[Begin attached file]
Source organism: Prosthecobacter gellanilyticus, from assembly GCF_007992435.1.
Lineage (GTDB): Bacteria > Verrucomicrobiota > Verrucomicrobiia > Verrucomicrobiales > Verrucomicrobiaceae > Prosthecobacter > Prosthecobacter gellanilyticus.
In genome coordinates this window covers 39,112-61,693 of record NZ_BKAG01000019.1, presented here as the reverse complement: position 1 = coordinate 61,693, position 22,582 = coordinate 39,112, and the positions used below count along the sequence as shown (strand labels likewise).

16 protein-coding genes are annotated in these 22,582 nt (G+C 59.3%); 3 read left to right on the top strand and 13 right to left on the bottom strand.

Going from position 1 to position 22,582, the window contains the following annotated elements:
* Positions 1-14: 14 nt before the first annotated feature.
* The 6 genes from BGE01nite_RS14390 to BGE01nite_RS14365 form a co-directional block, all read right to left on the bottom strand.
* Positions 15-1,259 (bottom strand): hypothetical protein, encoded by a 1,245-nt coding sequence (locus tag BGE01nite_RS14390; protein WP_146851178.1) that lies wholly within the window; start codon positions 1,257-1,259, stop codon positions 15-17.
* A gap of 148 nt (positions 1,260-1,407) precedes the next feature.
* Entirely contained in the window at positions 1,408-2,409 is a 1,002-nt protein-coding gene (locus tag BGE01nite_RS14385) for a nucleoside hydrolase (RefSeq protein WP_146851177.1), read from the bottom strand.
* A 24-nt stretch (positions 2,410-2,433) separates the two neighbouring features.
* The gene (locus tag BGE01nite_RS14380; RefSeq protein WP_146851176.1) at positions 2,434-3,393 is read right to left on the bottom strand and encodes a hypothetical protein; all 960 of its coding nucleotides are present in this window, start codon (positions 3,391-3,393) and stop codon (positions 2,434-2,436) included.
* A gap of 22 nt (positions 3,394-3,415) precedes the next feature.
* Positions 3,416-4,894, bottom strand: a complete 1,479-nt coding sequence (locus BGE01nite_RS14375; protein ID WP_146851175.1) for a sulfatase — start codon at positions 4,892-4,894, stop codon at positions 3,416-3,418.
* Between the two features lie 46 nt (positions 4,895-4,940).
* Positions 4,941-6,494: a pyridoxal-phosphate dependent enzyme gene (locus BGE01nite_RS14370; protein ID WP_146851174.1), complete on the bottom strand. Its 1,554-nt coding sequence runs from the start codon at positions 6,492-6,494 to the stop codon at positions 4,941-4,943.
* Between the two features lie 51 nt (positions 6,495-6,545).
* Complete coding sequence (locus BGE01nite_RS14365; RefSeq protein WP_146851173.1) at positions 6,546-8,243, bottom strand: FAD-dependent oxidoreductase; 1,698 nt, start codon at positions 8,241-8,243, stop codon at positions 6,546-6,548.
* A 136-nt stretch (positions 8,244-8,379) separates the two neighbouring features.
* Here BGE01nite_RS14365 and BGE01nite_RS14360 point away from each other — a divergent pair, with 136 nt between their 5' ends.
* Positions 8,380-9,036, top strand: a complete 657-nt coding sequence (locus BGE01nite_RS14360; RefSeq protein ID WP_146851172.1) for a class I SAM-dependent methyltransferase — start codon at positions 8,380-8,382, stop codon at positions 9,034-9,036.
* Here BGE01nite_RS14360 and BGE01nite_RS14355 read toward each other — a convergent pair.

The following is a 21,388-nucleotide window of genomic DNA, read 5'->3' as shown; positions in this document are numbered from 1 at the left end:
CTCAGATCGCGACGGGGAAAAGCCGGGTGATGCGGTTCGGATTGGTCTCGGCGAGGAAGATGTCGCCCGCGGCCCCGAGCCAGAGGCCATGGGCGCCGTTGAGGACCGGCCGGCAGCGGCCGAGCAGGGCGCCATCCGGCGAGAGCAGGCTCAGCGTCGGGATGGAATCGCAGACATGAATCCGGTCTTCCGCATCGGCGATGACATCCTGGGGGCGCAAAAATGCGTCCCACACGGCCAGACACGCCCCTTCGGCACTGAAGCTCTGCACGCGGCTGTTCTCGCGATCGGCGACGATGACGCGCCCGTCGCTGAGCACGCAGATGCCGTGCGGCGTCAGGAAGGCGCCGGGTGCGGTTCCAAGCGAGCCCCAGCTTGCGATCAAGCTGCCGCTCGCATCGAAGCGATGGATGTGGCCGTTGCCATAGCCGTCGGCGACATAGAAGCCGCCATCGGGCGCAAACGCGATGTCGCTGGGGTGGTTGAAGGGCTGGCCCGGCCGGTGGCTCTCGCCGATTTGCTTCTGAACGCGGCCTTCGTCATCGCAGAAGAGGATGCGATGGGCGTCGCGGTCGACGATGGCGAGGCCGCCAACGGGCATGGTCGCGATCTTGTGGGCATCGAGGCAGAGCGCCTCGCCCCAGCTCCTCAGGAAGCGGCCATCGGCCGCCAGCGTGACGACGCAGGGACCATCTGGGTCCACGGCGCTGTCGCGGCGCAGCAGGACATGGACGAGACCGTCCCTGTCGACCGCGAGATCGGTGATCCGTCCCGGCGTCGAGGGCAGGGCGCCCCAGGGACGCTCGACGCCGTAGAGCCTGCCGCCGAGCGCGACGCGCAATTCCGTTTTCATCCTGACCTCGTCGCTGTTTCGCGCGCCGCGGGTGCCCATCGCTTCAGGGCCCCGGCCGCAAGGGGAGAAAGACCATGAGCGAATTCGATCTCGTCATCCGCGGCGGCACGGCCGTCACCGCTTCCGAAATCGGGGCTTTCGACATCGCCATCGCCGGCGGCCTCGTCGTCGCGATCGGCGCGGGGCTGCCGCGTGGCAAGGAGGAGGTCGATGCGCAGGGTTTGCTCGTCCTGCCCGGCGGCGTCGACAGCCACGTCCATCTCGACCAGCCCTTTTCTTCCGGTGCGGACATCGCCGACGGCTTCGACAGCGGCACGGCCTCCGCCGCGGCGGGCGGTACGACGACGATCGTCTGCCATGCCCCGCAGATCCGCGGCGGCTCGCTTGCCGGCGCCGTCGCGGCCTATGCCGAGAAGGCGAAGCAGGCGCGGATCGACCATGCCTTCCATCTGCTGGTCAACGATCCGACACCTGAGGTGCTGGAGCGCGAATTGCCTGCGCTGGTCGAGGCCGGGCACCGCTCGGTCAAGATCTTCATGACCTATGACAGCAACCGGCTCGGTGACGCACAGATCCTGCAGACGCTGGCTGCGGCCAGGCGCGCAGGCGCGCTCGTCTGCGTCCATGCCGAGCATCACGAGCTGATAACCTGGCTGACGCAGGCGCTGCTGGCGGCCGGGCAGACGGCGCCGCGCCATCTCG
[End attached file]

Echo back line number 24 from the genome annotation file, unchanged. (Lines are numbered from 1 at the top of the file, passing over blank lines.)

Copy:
CTCAGATCGCGACGGGGAAAAGCCGGGTGATGCGGTTCGGATTGGTCTCGGCGAGGAAGATGTCGCCCGCGGCCCCGAGCCAGAGGCCATGGGCGCCGTTGAGGACCGGCCGGCAGCGGCCGAGCAGGGCGCCATCCGGCGAGAGCAGGCTCAGCGTCGGGATGGAATCGCAGACATGAATCCGGTCTTCCGCATCGGCGATGACATCCTGGGGGCGCAAAAATGCGTCCCACACGGCCAGACACGCCCCTTCGGCACTGAAGCTCTGCACGCGGCTGTTCTCGCGATCGGCGACGATGACGCGCCCGTCGCTGAGCACGCAGATGCCGTGCGGCGTCAGGAAGGCGCCGGGTGCGGTTCCAAGCGAGCCCCAGCTTGCGATCAAGCTGCCGCTCGCATCGAAGCGATGGATGTGGCCGTTGCCATAGCCGTCGGCGACATAGAAGCCGCCATCGGGCGCAAACGCGATGTCGCTGGGGTGGTTGAAGGGCTGGCCCGGCCGGTGGCTCTCGCCGATTTGCTTCTGAACGCGGCCTTCGTCATCGCAGAAGAGGATGCGATGGGCGTCGCGGTCGACGATGGCGAGGCCGCCAACGGGCATGGTCGCGATCTTGTGGGCATCGAGGCAGAGCGCCTCGCCCCAGCTCCTCAGGAAGCGGCCATCGGCCGCCAGCGTGACGACGCAGGGACCATCTGGGTCCACGGCGCTGTCGCGGCGCAGCAGGACATGGACGAGACCGTCCCTGTCGACCGCGAGATCGGTGATCCGTCCCGGCGTCGAGGGCAGGGCGCCCCAGGGACGCTCGACGCCGTAGAGCCTGCCGCCGAGCGCGACGCGCAATTCCGTTTTCATCCTGACCTCGTCGCTGTTTCGCGCGCCGCGGGTGCCCATCGCTTCAGGGCCCCGGCCGCAAGGGGAGAAAGACCATGAGCGAATTCGATCTCGTCATCCGCGGCGGCACGGCCGTCACCGCTTCCGAAATCGGGGCTTTCGACATCGCCATCGCCGGCGGCCTCGTCGTCGCGATCGGCGCGGGGCTGCCGCGTGGCAAGGAGGAGGTCGATGCGCAGGGTTTGCTCGTCCTGCCCGGCGGCGTCGACAGCCACGTCCATCTCGACCAGCCCTTTTCTTCCGGTGCGGACATCGCCGACGGCTTCGACAGCGGCACGGCCTCCGCCGCGGCGGGCGGTACGACGACGATCGTCTGCCATGCCCCGCAGATCCGCGGCGGCTCGCTTGCCGGCGCCGTCGCGGCCTATGCCGAGAAGGCGAAGCAGGCGCGGATCGACCATGCCTTCCATCTGCTGGTCAACGATCCGACACCTGAGGTGCTGGAGCGCGAATTGCCTGCGCTGGTCGAGGCCGGGCACCGCTCGGTCAAGATCTTCATGACCTATGACAGCAACCGGCTCGGTGACGCACAGATCCTGCAGACGCTGGCTGCGGCCAGGCGCGCAGGCGCGCTCGTCTGCGTCCATGCCGAGCATCACGAGCTGATAACCTGGCTGACGCAGGCGCTGCTGGCGGCCGGGCAGACGGCGCCGCGCCATCTCG